Through the following years, the library gradually developed a network of services for children with Keystone Schools, providing story hours, vacation reading clubs, and library visits for area elementary schools. For adults, a Great Books Discussion Group and art classes for 2 different groups. Both activities and services helped to stimulate, almost beyond belief, usage and growth of the library. In the early 1960’s, the Clarion County Library System was established to provide free library service to all residents of the county with the Knox Public Library serving the boroughs of Knox, Shippenville, and Callensburg, and the townships of Ashland, Beaver, Elk, Licking, and Salem. The plan was devised to use forthcoming direct county and state aid to benefit the existing libraries, which would be based on local effort, the amount of money expended through locally raised funds and government appropriations, including tax revenue from Knox Borough and Keystone Schools.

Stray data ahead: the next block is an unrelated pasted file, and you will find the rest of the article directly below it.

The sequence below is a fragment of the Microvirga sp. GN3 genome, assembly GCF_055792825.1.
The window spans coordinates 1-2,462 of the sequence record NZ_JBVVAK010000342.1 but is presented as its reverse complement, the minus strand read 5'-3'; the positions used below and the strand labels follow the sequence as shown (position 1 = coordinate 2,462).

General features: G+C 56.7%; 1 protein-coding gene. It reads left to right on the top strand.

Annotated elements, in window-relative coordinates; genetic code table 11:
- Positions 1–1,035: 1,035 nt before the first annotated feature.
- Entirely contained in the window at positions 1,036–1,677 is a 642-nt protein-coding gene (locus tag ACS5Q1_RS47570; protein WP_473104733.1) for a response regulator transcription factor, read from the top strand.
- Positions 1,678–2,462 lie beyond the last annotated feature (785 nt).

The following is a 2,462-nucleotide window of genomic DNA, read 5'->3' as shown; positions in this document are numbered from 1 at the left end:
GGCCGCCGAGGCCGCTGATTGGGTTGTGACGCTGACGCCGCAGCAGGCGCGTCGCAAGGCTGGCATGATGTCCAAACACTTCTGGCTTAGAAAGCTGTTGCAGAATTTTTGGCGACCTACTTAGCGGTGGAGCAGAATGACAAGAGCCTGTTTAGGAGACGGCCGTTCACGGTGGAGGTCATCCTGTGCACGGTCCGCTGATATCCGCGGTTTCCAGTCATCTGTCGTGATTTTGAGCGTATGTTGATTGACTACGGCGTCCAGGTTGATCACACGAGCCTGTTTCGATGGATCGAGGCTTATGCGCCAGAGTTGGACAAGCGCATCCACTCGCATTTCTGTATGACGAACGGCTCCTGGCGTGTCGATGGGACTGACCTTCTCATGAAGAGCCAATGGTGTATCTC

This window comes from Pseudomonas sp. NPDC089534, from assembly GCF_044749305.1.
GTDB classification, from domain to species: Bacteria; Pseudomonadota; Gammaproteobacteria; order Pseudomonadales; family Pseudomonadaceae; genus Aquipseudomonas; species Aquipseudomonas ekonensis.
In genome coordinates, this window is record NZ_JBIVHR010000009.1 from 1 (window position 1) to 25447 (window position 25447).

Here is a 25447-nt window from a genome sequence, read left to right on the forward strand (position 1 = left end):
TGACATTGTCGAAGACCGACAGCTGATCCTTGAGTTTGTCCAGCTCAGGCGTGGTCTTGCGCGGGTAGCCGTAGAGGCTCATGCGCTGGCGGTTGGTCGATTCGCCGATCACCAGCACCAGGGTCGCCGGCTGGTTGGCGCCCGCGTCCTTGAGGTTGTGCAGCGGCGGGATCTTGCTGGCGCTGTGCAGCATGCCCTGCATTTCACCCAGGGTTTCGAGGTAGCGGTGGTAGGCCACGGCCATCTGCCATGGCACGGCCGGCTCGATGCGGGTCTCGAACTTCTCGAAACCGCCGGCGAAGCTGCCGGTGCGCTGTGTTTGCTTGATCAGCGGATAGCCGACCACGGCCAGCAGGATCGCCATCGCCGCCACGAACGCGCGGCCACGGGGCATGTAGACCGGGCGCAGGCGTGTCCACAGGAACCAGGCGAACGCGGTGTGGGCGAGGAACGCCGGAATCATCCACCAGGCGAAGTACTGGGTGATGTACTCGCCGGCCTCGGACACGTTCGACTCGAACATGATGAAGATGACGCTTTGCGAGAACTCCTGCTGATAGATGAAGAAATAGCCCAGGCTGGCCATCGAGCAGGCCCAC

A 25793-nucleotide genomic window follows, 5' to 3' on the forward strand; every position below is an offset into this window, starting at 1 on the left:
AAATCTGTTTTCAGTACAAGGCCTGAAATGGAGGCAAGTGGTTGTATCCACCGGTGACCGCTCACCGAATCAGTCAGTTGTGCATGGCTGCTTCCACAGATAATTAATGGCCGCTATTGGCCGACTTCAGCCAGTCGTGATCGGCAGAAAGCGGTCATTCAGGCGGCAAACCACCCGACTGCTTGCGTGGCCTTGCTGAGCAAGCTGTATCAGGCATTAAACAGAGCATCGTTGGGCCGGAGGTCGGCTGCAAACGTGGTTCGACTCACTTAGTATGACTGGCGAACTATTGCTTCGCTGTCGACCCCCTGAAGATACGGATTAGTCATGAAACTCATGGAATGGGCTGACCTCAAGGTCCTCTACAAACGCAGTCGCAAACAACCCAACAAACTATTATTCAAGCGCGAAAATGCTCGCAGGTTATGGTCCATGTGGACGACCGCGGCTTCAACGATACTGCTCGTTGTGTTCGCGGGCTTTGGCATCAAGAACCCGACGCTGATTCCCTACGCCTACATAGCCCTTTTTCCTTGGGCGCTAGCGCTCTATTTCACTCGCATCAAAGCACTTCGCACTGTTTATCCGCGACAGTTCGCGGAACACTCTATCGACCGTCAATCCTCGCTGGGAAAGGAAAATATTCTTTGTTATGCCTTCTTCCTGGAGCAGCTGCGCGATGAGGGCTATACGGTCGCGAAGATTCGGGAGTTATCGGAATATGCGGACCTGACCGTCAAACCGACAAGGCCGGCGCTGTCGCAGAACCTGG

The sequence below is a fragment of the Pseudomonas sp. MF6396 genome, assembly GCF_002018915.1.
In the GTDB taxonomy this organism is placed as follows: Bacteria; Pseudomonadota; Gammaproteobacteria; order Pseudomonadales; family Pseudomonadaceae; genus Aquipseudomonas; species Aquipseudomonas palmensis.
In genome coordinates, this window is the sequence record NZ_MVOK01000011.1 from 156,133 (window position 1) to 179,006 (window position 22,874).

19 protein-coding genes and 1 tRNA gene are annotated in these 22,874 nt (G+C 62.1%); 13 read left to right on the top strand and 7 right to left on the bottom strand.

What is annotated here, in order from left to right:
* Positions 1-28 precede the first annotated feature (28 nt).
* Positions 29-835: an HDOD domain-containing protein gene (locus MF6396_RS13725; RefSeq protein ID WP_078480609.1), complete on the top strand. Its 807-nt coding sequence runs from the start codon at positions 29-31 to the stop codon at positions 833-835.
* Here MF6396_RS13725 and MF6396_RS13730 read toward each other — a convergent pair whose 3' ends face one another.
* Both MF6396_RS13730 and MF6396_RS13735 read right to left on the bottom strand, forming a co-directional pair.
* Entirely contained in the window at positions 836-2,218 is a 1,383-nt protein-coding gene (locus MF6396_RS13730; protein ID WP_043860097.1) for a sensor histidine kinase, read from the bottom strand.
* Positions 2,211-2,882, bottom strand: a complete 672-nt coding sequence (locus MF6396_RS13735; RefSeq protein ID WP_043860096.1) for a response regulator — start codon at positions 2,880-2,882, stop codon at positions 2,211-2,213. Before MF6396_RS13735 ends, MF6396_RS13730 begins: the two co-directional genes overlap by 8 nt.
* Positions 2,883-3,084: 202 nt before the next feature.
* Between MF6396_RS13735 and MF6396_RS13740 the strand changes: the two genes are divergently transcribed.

In November 1982, discussion was started on a renovation and expansion of the library adding 1511 square feet formerly occupied by the Knox Volunteer Fire Department. With a tentative floor plan, fund drive efforts began in earnest in 1984, including a variety show, Knox Home Tours, Keystone Elementary Read-a-Thon and letters to the community. By March 1986, Knox Borough Council and the Library Board of Trustees approved the proposed plans for renovation to include energy efficient windows, new doors, lowered ceilings, carpeting, new lighting, a kitchenette, new shelving, and furniture totaling of $53,000 in local funds. In October 1987, a grant of $11,000 from the Phillips Charitable Trust created the finishing touches, which included additional furnishings, handicapped access, media equipment, and the library’s first computer. The final touch, Knox Public Library aluminum letters were installed on the side of the building in September 1989. During the entire project of removing old walls and building new, painting, laying carpet, suspending ceiling and lights, moving shelving and books from one room to the other, the library was open and serving the community (even if it was a bit dusty at times).